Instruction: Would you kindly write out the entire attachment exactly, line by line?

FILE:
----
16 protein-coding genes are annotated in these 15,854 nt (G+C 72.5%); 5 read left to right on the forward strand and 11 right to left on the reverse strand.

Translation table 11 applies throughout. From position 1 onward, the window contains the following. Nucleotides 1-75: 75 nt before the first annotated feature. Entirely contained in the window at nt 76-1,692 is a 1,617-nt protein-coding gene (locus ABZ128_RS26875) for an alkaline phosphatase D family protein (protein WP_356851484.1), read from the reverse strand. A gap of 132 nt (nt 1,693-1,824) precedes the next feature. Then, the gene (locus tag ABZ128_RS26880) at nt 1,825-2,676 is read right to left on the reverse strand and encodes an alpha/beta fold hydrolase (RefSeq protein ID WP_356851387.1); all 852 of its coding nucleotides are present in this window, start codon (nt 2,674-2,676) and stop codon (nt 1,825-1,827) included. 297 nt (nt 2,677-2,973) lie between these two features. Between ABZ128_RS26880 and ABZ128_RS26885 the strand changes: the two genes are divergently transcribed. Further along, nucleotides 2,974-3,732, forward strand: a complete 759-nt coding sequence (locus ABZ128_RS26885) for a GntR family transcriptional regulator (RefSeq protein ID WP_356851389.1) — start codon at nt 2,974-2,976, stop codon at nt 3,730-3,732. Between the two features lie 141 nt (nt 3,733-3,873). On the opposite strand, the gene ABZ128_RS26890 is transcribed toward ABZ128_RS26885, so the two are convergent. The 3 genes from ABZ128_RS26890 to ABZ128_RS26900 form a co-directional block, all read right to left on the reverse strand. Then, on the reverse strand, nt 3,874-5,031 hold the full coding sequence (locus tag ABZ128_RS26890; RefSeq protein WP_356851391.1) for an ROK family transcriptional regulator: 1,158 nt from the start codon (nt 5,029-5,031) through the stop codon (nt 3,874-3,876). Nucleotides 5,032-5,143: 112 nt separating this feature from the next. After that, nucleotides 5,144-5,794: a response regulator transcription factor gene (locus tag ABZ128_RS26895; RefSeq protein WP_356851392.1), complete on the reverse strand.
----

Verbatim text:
16 protein-coding genes are annotated in these 15,854 nt (G+C 72.5%); 5 read left to right on the forward strand and 11 right to left on the reverse strand.

Translation table 11 applies throughout. From position 1 onward, the window contains the following. Nucleotides 1-75: 75 nt before the first annotated feature. Entirely contained in the window at nt 76-1,692 is a 1,617-nt protein-coding gene (locus ABZ128_RS26875) for an alkaline phosphatase D family protein (protein WP_356851484.1), read from the reverse strand. A gap of 132 nt (nt 1,693-1,824) precedes the next feature. Then, the gene (locus tag ABZ128_RS26880) at nt 1,825-2,676 is read right to left on the reverse strand and encodes an alpha/beta fold hydrolase (RefSeq protein ID WP_356851387.1); all 852 of its coding nucleotides are present in this window, start codon (nt 2,674-2,676) and stop codon (nt 1,825-1,827) included. 297 nt (nt 2,677-2,973) lie between these two features. Between ABZ128_RS26880 and ABZ128_RS26885 the strand changes: the two genes are divergently transcribed. Further along, nucleotides 2,974-3,732, forward strand: a complete 759-nt coding sequence (locus ABZ128_RS26885) for a GntR family transcriptional regulator (RefSeq protein ID WP_356851389.1) — start codon at nt 2,974-2,976, stop codon at nt 3,730-3,732. Between the two features lie 141 nt (nt 3,733-3,873). On the opposite strand, the gene ABZ128_RS26890 is transcribed toward ABZ128_RS26885, so the two are convergent. The 3 genes from ABZ128_RS26890 to ABZ128_RS26900 form a co-directional block, all read right to left on the reverse strand. Then, on the reverse strand, nt 3,874-5,031 hold the full coding sequence (locus tag ABZ128_RS26890; RefSeq protein WP_356851391.1) for an ROK family transcriptional regulator: 1,158 nt from the start codon (nt 5,029-5,031) through the stop codon (nt 3,874-3,876). Nucleotides 5,032-5,143: 112 nt separating this feature from the next. After that, nucleotides 5,144-5,794: a response regulator transcription factor gene (locus tag ABZ128_RS26895; RefSeq protein WP_356851392.1), complete on the reverse strand.